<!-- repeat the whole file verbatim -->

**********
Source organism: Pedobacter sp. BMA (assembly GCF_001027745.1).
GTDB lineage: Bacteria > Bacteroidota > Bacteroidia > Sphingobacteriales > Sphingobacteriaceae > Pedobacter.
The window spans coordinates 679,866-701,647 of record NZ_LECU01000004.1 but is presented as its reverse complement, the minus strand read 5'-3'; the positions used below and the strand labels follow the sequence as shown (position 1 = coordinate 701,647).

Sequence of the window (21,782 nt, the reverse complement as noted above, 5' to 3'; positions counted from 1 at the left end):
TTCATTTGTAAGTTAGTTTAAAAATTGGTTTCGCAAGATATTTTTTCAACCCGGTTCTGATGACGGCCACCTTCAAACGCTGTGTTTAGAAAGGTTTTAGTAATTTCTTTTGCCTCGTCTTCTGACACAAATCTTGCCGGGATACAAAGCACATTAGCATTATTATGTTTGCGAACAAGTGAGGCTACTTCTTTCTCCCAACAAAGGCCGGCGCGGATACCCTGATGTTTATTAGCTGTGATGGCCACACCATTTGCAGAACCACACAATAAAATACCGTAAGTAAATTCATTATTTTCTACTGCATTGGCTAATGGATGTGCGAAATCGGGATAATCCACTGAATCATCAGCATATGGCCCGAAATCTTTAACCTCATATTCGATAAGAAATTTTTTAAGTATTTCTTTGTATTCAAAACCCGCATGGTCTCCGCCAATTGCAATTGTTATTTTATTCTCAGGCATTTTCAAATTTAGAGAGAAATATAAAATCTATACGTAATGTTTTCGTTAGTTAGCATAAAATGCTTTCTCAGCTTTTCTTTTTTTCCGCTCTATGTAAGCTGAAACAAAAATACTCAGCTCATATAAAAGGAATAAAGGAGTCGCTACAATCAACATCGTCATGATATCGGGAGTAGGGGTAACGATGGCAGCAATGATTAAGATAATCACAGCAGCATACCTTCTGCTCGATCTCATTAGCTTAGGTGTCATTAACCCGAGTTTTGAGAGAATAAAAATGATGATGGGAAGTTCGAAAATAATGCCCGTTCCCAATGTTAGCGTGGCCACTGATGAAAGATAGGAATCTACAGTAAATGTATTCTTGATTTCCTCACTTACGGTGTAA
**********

Source organism: Pedobacter sp. BMA (assembly GCF_001027745.1).
GTDB lineage: Bacteria > Bacteroidota > Bacteroidia > Sphingobacteriales > Sphingobacteriaceae > Pedobacter.
The window spans coordinates 679,866-701,647 of record NZ_LECU01000004.1 but is presented as its reverse complement, the minus strand read 5'-3'; the positions used below and the strand labels follow the sequence as shown (position 1 = coordinate 701,647).

Sequence of the window (21,782 nt, the reverse complement as noted above, 5' to 3'; positions counted from 1 at the left end):
TTCATTTGTAAGTTAGTTTAAAAATTGGTTTCGCAAGATATTTTTTCAACCCGGTTCTGATGACGGCCACCTTCAAACGCTGTGTTTAGAAAGGTTTTAGTAATTTCTTTTGCCTCGTCTTCTGACACAAATCTTGCCGGGATACAAAGCACATTAGCATTATTATGTTTGCGAACAAGTGAGGCTACTTCTTTCTCCCAACAAAGGCCGGCGCGGATACCCTGATGTTTATTAGCTGTGATGGCCACACCATTTGCAGAACCACACAATAAAATACCGTAAGTAAATTCATTATTTTCTACTGCATTGGCTAATGGATGTGCGAAATCGGGATAATCCACTGAATCATCAGCATATGGCCCGAAATCTTTAACCTCATATTCGATAAGAAATTTTTTAAGTATTTCTTTGTATTCAAAACCCGCATGGTCTCCGCCAATTGCAATTGTTATTTTATTCTCAGGCATTTTCAAATTTAGAGAGAAATATAAAATCTATACGTAATGTTTTCGTTAGTTAGCATAAAATGCTTTCTCAGCTTTTCTTTTTTTCCGCTCTATGTAAGCTGAAACAAAAATACTCAGCTCATATAAAAGGAATAAAGGAGTCGCTACAATCAACATCGTCATGATATCGGGAGTAGGGGTAACGATGGCAGCAATGATTAAGATAATCACAGCAGCATACCTTCTGCTCGATCTCATTAGCTTAGGTGTCATTAACCCGAGTTTTGAGAGAATAAAAATGATGATGGGAAGTTCGAAAATAATGCCCGTTCCCAATGTTAGCGTGGCCACTGATGAAAGATAGGAATCTACAGTAAATGTATTCTTGATTTCCTCACTTACGGTGTAA